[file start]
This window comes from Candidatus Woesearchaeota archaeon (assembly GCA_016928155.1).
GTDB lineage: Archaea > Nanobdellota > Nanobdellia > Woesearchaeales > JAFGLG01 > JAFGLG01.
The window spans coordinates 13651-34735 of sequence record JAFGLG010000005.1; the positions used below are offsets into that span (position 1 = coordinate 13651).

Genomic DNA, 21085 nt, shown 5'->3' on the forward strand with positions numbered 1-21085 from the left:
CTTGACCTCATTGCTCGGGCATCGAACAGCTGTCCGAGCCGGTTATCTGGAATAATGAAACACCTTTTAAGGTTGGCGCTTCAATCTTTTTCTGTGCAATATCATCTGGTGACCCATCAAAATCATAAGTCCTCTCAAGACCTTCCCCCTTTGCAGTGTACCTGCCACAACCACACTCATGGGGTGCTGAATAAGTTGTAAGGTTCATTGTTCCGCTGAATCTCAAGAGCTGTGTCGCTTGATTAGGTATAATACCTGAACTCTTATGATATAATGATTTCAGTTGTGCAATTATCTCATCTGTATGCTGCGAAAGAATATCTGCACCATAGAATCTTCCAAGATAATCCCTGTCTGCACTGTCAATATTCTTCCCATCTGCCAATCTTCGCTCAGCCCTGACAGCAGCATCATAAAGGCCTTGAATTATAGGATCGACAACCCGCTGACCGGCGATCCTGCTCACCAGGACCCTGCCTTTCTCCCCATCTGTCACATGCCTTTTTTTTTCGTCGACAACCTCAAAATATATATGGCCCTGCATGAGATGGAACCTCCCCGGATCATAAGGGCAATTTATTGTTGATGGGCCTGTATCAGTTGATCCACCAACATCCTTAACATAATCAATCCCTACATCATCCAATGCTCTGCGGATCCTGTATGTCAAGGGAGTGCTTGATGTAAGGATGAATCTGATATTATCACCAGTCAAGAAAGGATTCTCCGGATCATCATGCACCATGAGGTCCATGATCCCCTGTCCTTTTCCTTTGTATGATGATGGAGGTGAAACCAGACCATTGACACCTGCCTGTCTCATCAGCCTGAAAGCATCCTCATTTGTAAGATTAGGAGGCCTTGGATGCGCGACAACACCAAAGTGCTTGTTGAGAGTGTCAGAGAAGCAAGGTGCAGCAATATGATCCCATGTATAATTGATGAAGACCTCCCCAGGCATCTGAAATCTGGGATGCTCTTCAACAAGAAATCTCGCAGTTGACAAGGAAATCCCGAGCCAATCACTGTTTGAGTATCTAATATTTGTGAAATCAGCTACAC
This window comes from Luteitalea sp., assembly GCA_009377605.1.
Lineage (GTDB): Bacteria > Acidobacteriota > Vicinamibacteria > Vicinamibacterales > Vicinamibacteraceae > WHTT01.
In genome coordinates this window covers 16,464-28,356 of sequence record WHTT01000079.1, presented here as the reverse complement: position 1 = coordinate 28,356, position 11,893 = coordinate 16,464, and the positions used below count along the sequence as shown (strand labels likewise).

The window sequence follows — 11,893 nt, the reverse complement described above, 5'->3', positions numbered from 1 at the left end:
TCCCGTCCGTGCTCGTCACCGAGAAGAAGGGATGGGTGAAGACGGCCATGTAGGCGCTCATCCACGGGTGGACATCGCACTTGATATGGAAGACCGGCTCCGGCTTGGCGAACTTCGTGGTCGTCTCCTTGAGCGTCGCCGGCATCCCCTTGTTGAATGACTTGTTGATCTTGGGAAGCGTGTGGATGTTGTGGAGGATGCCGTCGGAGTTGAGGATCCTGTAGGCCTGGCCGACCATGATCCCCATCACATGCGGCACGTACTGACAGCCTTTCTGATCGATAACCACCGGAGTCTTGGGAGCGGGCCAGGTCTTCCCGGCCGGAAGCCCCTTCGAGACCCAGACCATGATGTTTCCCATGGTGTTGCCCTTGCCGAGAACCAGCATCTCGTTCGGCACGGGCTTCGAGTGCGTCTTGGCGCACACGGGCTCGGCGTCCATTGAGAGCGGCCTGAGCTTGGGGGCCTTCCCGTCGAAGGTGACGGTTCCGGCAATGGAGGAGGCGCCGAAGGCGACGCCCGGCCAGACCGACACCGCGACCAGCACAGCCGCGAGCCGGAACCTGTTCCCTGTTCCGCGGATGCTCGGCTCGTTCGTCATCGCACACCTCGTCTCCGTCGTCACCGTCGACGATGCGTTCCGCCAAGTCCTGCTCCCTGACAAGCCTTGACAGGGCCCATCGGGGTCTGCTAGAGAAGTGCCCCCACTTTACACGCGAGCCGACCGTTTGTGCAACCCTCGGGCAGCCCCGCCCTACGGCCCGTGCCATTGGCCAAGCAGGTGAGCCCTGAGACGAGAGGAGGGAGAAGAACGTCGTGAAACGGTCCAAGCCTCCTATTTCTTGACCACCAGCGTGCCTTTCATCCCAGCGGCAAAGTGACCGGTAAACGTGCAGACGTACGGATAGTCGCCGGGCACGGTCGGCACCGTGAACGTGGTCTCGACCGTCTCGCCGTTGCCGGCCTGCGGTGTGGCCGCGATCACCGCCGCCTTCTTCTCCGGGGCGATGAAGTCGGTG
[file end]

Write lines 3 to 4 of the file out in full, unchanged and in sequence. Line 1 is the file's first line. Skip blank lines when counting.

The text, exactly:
The window spans coordinates 13651-34735 of sequence record JAFGLG010000005.1; the positions used below are offsets into that span (position 1 = coordinate 13651).

Genomic DNA, 21085 nt, shown 5'->3' on the forward strand with positions numbered 1-21085 from the left: